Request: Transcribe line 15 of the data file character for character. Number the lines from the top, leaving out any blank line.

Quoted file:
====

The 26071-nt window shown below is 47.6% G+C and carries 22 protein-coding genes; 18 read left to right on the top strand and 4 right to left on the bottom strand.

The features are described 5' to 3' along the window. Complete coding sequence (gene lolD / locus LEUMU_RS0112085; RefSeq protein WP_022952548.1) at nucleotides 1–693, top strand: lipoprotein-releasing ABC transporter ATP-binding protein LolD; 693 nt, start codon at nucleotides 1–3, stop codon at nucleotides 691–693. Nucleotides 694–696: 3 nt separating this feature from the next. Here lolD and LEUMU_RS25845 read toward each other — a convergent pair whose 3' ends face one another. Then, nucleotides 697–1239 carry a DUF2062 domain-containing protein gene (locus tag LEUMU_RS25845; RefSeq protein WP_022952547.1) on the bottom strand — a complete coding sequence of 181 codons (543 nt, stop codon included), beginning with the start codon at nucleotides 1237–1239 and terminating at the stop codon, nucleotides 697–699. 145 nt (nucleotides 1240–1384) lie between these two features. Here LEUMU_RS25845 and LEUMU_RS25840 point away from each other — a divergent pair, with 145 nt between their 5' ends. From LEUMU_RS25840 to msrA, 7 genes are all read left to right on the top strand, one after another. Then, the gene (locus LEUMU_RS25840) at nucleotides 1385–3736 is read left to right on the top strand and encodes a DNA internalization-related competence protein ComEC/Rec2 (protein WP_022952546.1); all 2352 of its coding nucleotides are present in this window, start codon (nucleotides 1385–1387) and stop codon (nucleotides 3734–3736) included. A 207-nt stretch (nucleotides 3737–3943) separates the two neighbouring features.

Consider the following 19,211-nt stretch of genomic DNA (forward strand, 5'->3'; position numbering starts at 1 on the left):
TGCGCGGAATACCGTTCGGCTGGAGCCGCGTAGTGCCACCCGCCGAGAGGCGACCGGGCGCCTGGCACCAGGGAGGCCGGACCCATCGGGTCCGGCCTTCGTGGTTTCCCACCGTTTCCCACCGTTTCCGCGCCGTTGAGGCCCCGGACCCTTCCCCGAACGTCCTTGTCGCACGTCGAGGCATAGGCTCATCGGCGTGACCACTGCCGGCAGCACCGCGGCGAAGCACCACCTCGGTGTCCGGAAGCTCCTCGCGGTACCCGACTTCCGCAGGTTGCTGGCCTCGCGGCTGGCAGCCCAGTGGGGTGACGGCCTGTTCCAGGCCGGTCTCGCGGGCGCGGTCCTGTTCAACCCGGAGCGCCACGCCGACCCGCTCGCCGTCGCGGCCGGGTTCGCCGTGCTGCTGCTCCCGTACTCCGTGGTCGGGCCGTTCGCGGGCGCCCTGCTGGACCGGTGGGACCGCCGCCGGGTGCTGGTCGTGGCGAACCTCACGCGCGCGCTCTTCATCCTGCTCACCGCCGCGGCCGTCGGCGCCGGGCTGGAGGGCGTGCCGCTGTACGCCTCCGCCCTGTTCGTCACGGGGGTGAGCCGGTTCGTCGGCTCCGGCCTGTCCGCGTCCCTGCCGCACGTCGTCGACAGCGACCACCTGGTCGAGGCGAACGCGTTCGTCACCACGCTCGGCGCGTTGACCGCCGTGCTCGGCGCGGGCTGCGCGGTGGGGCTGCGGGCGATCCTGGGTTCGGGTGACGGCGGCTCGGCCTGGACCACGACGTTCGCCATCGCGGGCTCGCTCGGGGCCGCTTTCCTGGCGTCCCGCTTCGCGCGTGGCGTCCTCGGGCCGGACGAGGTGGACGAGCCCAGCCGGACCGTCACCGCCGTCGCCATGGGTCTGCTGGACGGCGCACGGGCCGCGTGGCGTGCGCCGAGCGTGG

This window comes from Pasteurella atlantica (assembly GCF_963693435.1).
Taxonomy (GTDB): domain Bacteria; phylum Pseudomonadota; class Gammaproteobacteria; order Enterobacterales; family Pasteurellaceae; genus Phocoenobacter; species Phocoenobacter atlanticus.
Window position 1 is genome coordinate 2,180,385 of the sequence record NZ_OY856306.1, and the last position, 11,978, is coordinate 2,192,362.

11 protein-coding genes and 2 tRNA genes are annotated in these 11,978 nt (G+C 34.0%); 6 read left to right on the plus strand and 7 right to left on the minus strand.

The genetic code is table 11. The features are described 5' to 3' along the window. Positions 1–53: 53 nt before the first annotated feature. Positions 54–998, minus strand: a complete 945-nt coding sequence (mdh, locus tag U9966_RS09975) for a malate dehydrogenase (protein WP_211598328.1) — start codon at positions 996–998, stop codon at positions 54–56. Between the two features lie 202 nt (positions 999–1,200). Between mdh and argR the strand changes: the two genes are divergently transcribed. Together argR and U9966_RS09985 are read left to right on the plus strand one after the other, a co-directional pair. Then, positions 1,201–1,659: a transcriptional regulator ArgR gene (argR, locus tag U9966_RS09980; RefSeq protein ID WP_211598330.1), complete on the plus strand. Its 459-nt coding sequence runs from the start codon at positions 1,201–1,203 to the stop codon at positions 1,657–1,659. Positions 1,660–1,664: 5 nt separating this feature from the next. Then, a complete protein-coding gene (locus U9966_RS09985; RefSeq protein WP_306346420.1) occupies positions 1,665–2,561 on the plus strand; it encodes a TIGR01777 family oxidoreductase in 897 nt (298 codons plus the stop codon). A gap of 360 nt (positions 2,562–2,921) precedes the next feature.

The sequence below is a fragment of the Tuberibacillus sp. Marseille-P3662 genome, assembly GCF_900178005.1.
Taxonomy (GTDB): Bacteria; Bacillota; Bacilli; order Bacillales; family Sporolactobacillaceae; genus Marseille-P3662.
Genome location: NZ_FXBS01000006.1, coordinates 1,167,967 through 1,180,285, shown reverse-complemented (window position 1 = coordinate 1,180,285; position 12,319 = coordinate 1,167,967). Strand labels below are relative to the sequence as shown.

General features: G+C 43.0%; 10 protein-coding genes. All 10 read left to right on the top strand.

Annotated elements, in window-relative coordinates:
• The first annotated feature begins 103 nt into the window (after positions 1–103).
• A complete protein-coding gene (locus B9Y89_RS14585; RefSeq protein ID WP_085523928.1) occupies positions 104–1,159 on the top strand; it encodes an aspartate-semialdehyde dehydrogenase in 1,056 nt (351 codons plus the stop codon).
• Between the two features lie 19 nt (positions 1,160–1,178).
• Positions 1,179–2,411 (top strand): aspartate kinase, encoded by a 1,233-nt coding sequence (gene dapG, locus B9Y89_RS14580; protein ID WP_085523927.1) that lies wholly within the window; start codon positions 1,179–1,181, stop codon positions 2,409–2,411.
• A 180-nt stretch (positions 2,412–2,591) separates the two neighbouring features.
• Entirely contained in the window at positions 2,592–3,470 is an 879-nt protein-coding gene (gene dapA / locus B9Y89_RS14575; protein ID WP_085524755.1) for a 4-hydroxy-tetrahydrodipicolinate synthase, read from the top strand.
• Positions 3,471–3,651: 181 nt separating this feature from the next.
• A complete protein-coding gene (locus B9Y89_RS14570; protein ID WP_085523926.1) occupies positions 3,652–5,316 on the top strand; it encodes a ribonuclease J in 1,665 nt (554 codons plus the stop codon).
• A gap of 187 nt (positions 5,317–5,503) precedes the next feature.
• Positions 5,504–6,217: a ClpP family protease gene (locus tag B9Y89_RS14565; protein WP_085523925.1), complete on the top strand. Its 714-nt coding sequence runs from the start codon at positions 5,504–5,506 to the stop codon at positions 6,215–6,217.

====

• The first annotated feature begins 103 nt into the window (after positions 1–103).